How are you gonna spend this summer? Interning at a law firm (aka stapling and filing all day)? Playing with dirt-smeared kids at a summer camp (aka practicing your skills as a totalitarian dictator)? Maybe you’re just returning to the local Pizza Hut down your street.
Well don’t despair, because Jack Wills University Outfitters might have a solution for you: the best summer job in America! That’s right—if you win this exclusive internship as a JW Seasonnaire (yup, that’s the official title), you can chuck your McDonald’s headset in the trash, pick up a pair of navy-and-pink chinos, and spend six weeks partying and “working” in Nantucket! And that’s just the beginning.
Here are some other perks:
- Free housing in JW’s Nantucket House
- A free trip to London to celebrate JW’s annual Varsity Polo.
- $20,000 college tuition (no, I’m not kidding)
If the first two perks didn’t have you scratching your head, I hope the last one did. $20,000 tuition. That’s a lot of money to be making in a single summer. Well, at least it’s going to a JW Seasonnaire—someone who will do some important service work for the needy Nantucket and London communities…
Alright, Jack Wills University Outfitters as a clothing store can be elitist to a certain extent. There are plenty of stores that sell regular V-necks for $30, and there are plenty of shoppers (sometimes me) who buy them anyway. I guess that’s just the nature of the shopping industry. And the emphasis on “University” makes clear who the target audience is—rich college kids. The underlying message, then, goes something like this: if you aren’t privileged enough to pursue higher education, don’t even bother entering this store.
But don’t lots of stores target audiences in shallow ways. Why do I find JW particularly offensive? I am brought back to the last time I was at a shopping mall: a shirtless male model stood outside of Abercrombie and Fitch, and handed out flyers to blushing pre-teen girls and their moms. I was disgusted, and a little embarrassed for everyone. But mostly I was outraged by the shamelessness of it all.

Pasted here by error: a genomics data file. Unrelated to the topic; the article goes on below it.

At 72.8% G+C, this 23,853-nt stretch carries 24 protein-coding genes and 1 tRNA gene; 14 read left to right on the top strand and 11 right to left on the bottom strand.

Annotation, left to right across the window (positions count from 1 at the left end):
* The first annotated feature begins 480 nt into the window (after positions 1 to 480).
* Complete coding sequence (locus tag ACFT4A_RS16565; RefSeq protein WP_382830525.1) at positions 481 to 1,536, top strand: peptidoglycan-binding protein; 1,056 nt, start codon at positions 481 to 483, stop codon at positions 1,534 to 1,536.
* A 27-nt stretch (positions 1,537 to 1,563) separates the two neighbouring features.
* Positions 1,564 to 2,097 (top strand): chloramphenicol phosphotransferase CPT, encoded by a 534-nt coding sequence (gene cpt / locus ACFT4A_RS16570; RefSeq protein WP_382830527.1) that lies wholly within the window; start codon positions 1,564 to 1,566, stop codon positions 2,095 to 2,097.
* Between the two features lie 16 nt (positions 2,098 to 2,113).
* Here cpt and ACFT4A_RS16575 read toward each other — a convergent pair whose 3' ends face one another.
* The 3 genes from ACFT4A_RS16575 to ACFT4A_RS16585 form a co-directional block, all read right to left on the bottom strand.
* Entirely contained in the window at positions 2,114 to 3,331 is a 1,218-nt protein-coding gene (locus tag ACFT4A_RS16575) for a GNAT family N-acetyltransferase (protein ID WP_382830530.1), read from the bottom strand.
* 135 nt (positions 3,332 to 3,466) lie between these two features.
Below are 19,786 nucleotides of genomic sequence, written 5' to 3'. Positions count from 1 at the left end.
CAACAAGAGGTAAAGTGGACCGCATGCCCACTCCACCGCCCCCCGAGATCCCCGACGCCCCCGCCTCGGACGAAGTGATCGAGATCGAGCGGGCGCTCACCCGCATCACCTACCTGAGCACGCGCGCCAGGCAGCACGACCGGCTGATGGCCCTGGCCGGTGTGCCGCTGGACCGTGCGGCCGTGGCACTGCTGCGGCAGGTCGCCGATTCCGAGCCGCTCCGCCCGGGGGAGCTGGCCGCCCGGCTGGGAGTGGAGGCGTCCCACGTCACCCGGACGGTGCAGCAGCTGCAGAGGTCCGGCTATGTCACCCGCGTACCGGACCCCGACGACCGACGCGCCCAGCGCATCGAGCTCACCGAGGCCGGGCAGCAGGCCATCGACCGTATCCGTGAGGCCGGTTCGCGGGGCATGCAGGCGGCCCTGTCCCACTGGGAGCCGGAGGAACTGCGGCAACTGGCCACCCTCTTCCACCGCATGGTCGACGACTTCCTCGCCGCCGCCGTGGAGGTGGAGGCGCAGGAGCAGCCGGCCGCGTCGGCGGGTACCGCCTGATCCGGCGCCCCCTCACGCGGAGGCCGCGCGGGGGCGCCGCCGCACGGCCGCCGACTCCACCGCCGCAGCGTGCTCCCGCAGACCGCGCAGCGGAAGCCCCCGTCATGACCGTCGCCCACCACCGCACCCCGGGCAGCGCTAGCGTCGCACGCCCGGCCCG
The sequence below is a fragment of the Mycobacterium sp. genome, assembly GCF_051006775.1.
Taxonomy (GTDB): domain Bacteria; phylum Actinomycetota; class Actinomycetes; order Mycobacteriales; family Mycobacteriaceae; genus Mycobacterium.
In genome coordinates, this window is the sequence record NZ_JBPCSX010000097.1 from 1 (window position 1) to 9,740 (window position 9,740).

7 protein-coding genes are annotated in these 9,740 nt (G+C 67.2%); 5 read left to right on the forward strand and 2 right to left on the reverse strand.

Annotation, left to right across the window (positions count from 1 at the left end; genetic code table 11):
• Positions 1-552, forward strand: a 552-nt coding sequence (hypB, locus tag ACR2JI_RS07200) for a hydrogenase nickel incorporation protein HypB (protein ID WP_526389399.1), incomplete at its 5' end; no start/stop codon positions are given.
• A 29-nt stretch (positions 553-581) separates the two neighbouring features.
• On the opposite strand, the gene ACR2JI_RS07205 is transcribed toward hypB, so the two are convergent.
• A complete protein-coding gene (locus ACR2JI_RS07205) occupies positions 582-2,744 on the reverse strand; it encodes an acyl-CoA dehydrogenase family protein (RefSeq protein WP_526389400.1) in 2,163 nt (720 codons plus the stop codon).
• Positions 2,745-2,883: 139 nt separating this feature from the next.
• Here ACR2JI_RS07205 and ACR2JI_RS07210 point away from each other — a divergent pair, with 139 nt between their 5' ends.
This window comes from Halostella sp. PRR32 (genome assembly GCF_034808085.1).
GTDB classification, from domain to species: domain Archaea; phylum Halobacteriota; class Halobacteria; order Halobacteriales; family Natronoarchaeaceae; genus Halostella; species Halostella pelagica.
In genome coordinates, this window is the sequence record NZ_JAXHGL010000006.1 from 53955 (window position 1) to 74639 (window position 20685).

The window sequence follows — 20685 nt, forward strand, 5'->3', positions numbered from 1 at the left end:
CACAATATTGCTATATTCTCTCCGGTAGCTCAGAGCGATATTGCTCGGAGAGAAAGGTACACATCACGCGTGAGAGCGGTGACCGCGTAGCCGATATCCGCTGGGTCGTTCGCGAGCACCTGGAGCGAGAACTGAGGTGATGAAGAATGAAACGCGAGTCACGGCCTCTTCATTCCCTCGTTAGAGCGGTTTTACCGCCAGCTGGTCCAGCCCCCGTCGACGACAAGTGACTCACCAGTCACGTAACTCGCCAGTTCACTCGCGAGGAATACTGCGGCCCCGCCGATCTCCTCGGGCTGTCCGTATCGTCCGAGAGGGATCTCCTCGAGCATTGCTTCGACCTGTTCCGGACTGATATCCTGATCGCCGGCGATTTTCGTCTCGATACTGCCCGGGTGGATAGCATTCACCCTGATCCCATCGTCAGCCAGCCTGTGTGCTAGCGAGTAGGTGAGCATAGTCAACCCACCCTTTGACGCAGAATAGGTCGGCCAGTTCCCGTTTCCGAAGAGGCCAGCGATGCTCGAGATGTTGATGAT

And that’s what JW is—shameless. It flagrantly embraces the hedonistic “University Kid” image. Rather than seeing the “University Kid” as a possibly obscene demonstration of excessive wealth, JW sees him/her as a fashion icon. The “University Kid” may very well be a fashion icon, but that does not mean we can ignore the obvious class dynamics at play.
JW continues its shameless streak with an utterly shallow admissions process. Here are the rules for applying:
You must be between the ages of 18 and 24.
You be enrolled in an accredited undergraduate program.
You must submit a minute long video for why you should be chosen.
Note how at no point does JW reveal what kind of “work” a Seasonnaire does. Therefore, when you apply for the job, you aren’t even expected to provide a resume. How do you qualify then? From what I can tell, all a JW Seasonnaire has to be is cool, pretty, and able to navigate WASP Country… If you master those qualities, apparently JW thinks you deserve to make $20,000. I guess we’ll have to agree to disagree.
I am not saying that all JW Seasonnaires are actually shallow rich kids; I know there are plenty of good people who apply for this internship. In fact, there’s a fellow Amherst student applying to be a JW Seasonnaire, and he is a genuinely wonderful person. He certainly deserves the best summer job in America. Not because he’s cool, pretty and can navigate WASP Country—though I’m sure he can—but because he’s a hard-working and nice guy. These are the kind of characteristics JW should actually be concerned with. I even voted for him—I mean, someone’s gotta win, right? It might as well be someone I trust is a good person.
Maybe going to Amherst has made me hypersensitive to rich-college-kid stereotypes—very possible. But there’s something about Jack Wills University Outfitters that doesn’t seem right.
Let me know what you think, and thanks for the read!
Doin me since 1991,